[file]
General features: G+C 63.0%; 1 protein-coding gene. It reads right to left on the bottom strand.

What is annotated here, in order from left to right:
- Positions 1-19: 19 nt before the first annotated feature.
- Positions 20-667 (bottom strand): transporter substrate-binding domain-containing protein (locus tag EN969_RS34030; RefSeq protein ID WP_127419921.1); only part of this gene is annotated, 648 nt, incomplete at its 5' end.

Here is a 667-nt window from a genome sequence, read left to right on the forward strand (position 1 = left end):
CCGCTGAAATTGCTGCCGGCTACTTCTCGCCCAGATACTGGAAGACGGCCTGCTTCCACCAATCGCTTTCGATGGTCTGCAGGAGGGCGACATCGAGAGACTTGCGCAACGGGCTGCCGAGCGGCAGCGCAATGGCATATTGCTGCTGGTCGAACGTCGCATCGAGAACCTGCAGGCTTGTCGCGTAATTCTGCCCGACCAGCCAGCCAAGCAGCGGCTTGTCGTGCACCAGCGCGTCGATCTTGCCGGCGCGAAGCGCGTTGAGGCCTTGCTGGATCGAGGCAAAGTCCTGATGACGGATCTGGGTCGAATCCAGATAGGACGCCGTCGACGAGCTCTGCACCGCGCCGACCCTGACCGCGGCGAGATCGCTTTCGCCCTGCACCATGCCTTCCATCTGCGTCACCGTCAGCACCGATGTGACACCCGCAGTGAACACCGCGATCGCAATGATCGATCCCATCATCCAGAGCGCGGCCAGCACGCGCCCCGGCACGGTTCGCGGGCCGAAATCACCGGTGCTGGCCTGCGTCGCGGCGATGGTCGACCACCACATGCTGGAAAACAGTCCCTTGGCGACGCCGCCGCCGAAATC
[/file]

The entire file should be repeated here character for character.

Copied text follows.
General features: G+C 63.0%; 1 protein-coding gene. It reads right to left on the bottom strand.

What is annotated here, in order from left to right:
- Positions 1-19: 19 nt before the first annotated feature.
- Positions 20-667 (bottom strand): transporter substrate-binding domain-containing protein (locus tag EN969_RS34030; RefSeq protein ID WP_127419921.1); only part of this gene is annotated, 648 nt, incomplete at its 5' end.

Here is a 667-nt window from a genome sequence, read left to right on the forward strand (position 1 = left end):
CCGCTGAAATTGCTGCCGGCTACTTCTCGCCCAGATACTGGAAGACGGCCTGCTTCCACCAATCGCTTTCGATGGTCTGCAGGAGGGCGACATCGAGAGACTTGCGCAACGGGCTGCCGAGCGGCAGCGCAATGGCATATTGCTGCTGGTCGAACGTCGCATCGAGAACCTGCAGGCTTGTCGCGTAATTCTGCCCGACCAGCCAGCCAAGCAGCGGCTTGTCGTGCACCAGCGCGTCGATCTTGCCGGCGCGAAGCGCGTTGAGGCCTTGCTGGATCGAGGCAAAGTCCTGATGACGGATCTGGGTCGAATCCAGATAGGACGCCGTCGACGAGCTCTGCACCGCGCCGACCCTGACCGCGGCGAGATCGCTTTCGCCCTGCACCATGCCTTCCATCTGCGTCACCGTCAGCACCGATGTGACACCCGCAGTGAACACCGCGATCGCAATGATCGATCCCATCATCCAGAGCGCGGCCAGCACGCGCCCCGGCACGGTTCGCGGGCCGAAATCACCGGTGCTGGCCTGCGTCGCGGCGATGGTCGACCACCACATGCTGGAAAACAGTCCCTTGGCGACGCCGCCGCCGAAATC